[Day 2: 300]

Five gray herons hanging suspended

An unmarked grave

Concrete, soaked and glistening

I saw bones on the ground. The bones were picked clean. I wrote it in a poem to you. 

September weather in July. 

A red truck rounding a curve. 

I stood, my back to the fireplace. 

She said, about the painting, “it’s costly.”

My impulse toward documentation.

I need you to know this is not for you. 

Exquisite pleasure of a passing cool breeze

Suspended on the air like a window without a wall

The town is gone, the city is gone, the family who lived there is gone.

We have changed our system of naming the streets, the villages. 

Addresses, phone numbers, street names.

What remains? A low stone wall. A faint memory.

A tether toward some unknowable thing. 

Yesterday, I walked the track again. The track was wet. The geese were out. A man in a brown cap, circling. I wished, for a moment, that you had come with me.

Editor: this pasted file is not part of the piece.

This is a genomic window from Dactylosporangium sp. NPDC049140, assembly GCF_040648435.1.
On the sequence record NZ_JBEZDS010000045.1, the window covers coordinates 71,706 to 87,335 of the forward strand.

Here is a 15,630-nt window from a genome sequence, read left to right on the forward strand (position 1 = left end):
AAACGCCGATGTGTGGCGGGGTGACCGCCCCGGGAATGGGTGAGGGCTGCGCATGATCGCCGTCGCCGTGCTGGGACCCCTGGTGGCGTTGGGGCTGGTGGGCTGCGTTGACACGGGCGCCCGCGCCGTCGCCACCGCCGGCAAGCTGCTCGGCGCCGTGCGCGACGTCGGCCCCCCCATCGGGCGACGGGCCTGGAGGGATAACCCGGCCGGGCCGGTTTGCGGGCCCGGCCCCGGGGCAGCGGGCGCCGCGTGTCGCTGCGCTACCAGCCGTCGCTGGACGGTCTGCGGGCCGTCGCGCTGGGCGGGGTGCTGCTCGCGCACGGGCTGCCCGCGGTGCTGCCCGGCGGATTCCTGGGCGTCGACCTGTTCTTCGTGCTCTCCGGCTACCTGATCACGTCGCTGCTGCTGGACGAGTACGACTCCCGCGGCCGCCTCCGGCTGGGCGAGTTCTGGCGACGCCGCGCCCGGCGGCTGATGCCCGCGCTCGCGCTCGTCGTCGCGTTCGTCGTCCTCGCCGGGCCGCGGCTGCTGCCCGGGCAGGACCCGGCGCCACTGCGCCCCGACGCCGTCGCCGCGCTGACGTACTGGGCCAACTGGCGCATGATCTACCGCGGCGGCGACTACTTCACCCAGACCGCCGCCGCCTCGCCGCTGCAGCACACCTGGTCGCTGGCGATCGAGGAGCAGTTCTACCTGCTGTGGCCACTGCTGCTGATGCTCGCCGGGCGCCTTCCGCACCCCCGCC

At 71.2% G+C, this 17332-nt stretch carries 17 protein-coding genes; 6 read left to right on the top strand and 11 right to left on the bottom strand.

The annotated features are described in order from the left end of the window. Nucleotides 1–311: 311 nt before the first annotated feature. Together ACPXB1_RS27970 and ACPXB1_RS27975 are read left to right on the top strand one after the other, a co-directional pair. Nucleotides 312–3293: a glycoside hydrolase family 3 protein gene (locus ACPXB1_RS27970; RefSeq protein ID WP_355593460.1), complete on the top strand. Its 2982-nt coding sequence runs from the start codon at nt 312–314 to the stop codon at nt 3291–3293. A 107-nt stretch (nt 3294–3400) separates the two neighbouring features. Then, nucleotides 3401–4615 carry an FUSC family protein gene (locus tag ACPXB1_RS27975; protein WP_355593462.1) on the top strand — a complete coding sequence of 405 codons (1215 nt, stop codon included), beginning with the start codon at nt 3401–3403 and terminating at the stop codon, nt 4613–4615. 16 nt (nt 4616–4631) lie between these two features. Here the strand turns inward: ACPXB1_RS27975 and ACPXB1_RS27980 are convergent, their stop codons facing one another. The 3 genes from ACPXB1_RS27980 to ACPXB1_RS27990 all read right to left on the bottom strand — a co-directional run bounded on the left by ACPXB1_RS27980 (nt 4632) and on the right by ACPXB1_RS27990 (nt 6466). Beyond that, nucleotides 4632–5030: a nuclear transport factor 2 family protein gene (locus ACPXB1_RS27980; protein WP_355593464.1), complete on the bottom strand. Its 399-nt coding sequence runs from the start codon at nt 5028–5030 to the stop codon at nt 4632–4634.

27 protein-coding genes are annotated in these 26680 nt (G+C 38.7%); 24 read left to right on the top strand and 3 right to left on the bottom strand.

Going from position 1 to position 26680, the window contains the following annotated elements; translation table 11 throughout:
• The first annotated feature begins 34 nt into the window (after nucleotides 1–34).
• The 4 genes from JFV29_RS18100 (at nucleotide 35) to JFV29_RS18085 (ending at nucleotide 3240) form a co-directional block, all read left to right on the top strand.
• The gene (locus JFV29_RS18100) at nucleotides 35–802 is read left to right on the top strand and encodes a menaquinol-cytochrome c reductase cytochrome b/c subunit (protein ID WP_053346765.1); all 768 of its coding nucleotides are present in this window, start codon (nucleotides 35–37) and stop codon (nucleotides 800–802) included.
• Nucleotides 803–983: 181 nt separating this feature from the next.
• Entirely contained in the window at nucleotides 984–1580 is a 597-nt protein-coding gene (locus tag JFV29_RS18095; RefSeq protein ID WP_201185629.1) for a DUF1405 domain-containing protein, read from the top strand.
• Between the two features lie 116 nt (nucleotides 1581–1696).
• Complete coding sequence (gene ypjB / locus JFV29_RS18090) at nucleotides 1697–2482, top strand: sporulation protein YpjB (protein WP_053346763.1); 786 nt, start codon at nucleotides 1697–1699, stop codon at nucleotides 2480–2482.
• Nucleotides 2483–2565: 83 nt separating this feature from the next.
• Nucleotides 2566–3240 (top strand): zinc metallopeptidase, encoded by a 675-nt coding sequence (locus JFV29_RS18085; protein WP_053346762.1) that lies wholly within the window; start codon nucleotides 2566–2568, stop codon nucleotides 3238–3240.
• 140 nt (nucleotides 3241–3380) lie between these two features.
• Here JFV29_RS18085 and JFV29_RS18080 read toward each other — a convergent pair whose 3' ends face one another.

In the book of our names, someone is writing your name down. 

I went to the house on the corner. The white house is circled by orange lilies, their slender stems pulsing. I ascended its steep front steps. When I entered, a quiet descended. 

It is raining again. A black umbrella crosses my field of vision. I cannot see who is under it. 

Lines for the book I will never write

Instructions for the life I will never know

Orange lilies, then white, then pink. 

I descended the stairs and was again at the sea. Salt spray. The waves a muted violence.

A man threw his fishing line and shouted warning, but I was already turning away. 

Season of false starts. Season of unfinished gestures. October weather in July. 

I saw bones on the ground and thought of you. I wrote this instead.

*lines in italics from The Grave on the Wall, Brandon Shimoda